Once upon a time, American style was distinctive. Before international fashion was readily available in North America, the style often referred to as "Americana" embodied the quintessential American spirit and iconography of post-WWII America. Americana didn't just apply to fashion; it also touched on automotive design, advertising, film, music, and just about anything else that appealed to down-home values. For a refresher, refer to James Dean, Ralph Lauren, the '57 Chevy, or Frank Sinatra. More recently, Americana style has been increasingly interpreted outside of America, placing its fate in the hands of non-American designers and consumers.
nonnative denim jacket
It's difficult to come up with a single term that defines the look other than, perhaps, laid-back. Slim raw denim jeans (the pre-wash didn't come until later) and denim jackets, plaid and denim long-sleeve shirts, leather work boots and boat shoes, simple blazers, crisp white t-shirts and ski jackets all have had their place in Americana men's fashion. The pieces reflected the American man: a bit of a rebel, a little salt-of-the-earth, and gearing up towards the sophisticated. The style has withstood the test of time and has had a number of revivals: the late 60s (the beginnings of Ralph Lauren and Calvin Klein), the mid-80s (Tommy Hilfiger), the 2000s, and the style continues to resurface with new nuances, even though critics have assumed that the look would soon disappear. While some icons and influences of Americana style and culture were from abroad - such as Nicolas de Gunzburg (France), Elizabeth Taylor (England), The Statue of Liberty (France) - the style itself has largely been a homegrown effort. That is, until now.
For the past few years, Americana has been catching on internationally. With the resurgence of vintage culture, a return to functional wear, and attention to production values, tried and true pieces and brands have returned to the limelight and, notably, in places where they weren't before. While Americana vintage wear is still mostly found in North America (which makes sense given that the clothes were originally made there), it is being imported into other countries for resale and new brands interpreting Americana are popping up globally. One only needs to look at any style blog to see that this movement is taking place. A good starting point is the "menswear" tag on popular microblogging site, Tumblr. Clicking on this simple tag will instantly overwhelm you with Americana style from all corners of the globe.
The internationalisation of Americana is vividly evident in Japan. Brands such as Sophnet and Neighborhood are creating classic-looking pieces, while White Mountaineering and nonnative are producing fusion pieces based on original Americana archetypes. Both are reviving the style and, with the help of Japanese street style, are spreading the look around the world. As with many high-end, independent Japanese brands (that have only been available outside of Japan in the last few seasons), the brands initially had a very small, close-knit cult following internationally. Within a short period of time, however, global distribution of Japanese Americana exploded and it became available off the shelf right next to a home produced counterpart. While Japan's influence on fashion outside of the Americana style is nothing new - take a look at the past two or three decades of Comme des Garçons - it hasn't reached this height in the past and is showing no signs of slowing down.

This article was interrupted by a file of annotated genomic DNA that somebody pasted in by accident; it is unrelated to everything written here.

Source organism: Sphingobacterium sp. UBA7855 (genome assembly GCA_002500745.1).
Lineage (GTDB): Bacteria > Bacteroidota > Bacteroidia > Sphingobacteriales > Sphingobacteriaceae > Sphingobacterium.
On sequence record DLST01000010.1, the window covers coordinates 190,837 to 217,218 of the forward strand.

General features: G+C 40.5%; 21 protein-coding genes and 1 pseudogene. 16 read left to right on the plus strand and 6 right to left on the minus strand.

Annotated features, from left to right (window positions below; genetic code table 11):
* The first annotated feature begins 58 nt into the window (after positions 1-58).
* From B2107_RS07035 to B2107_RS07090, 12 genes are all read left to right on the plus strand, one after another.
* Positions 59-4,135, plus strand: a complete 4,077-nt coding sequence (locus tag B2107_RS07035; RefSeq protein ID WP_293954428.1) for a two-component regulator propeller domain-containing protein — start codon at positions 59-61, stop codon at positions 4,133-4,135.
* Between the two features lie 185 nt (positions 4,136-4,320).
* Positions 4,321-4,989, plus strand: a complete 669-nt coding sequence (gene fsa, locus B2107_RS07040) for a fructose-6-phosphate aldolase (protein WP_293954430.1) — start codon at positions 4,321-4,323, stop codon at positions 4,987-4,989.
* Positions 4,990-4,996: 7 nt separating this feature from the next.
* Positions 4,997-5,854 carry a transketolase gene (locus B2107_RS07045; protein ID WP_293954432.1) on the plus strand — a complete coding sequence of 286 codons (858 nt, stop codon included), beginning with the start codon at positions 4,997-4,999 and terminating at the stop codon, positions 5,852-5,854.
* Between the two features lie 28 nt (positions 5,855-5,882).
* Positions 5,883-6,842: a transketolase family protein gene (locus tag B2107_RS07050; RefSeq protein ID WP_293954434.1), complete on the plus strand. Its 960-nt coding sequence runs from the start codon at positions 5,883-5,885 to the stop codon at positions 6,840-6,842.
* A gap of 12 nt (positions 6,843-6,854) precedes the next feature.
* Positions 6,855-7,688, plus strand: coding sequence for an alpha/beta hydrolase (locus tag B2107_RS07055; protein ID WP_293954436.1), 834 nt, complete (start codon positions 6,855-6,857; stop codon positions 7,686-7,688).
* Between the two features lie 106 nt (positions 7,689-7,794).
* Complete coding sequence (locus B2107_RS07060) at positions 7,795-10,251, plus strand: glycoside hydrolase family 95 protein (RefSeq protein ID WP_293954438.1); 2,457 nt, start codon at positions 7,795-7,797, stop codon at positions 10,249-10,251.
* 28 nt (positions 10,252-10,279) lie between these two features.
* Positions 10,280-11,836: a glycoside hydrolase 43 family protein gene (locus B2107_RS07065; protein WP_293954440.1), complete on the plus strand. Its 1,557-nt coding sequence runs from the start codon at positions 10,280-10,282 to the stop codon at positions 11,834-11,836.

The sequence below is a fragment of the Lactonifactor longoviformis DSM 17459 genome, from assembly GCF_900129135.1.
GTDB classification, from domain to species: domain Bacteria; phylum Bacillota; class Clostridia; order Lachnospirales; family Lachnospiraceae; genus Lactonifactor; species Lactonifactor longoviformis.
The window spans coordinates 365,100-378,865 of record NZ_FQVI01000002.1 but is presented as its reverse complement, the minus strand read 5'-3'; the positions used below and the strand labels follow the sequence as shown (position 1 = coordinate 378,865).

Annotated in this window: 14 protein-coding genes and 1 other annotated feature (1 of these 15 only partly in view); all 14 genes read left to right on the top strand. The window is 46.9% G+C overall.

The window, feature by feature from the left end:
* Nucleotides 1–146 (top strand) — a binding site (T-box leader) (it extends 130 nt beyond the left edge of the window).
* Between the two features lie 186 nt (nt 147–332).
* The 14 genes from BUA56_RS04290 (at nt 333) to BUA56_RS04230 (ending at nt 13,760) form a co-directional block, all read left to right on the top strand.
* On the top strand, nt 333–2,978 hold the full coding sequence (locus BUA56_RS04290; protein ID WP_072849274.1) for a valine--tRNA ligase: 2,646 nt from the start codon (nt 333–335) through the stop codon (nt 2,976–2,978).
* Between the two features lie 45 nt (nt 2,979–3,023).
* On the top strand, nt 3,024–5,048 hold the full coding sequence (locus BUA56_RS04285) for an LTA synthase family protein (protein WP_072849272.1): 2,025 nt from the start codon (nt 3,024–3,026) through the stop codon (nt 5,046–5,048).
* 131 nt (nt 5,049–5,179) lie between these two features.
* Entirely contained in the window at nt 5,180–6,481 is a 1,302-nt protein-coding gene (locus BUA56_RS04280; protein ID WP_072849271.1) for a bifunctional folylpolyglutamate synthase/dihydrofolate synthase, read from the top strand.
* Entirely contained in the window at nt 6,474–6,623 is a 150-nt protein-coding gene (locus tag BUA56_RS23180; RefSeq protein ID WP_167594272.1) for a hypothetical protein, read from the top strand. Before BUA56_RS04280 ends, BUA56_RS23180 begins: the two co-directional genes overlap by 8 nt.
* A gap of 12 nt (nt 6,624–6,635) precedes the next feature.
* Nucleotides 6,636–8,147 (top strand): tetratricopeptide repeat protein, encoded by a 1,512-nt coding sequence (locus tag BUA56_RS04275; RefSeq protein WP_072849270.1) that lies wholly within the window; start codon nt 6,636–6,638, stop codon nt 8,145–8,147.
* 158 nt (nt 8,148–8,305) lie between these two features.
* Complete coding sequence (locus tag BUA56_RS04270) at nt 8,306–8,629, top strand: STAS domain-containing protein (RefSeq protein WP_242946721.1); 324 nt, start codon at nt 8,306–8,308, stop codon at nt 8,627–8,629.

American fashion first started permeating the Japanese apparel landscape post-World War II, at the same time that Americana style was first taking off. Denim hadn't yet made its way over to Japan and no one in the country had begun to produce it. Enter K.K. Tsunemi, owner and designer of the denim brand, Edwin. Tsunemi imported and sold American-made jeans, until he began to manufacture them in Japan. The early Japanese denim industry burgeoned into countless other denim lines, with Edwin leading the pack. Not only was Edwin producing high quality selvedge denim and heavy ringspun denim in the 60s (yes, in the 60s), it also invented the stone wash treatment and several other denim game changers. Denim is only one characteristic of Americana, but it has been a big reason for the transfer of style and construction knowledge between the United States and Japan. Japanese methods of denim production have been a visible part of the streetwear trends of the past few years, effectively tethering itself to the reemergence of the Americana trend.
Sophnet 2011 style shot (Source: soph.net).
In essence, Americana brands are creating lifestyle brands. Their attentiveness to production and motifs harken back to when America's values were firmly rooted in hard work, longevity, and personal lifestyle. Products were (and are again) built to last and made for the individual. At the same time, large companies such as Levi's have returned to their roots with their Made & Crafted line.
It's one thing for culture to posit symbology with items like apparel, but it's something completely different to assume that symbology can't travel. Non-American companies have found a niche that they love working in and many of them are incredibly skilled at it. It's enjoyable to see a slice of classic American lifestyle having a re-birth. The style creates a unique opportunity to view the effects of time and location on the values indicative of Americana, while what was once work wear has now become more about fashion and leisure. Furthermore, the inclusion of the international community and the rate at which the trend is becoming more and more apparent raises the question of whether Americana simply embodied American ideals or if they were actually global, all-encompassing values to begin with.
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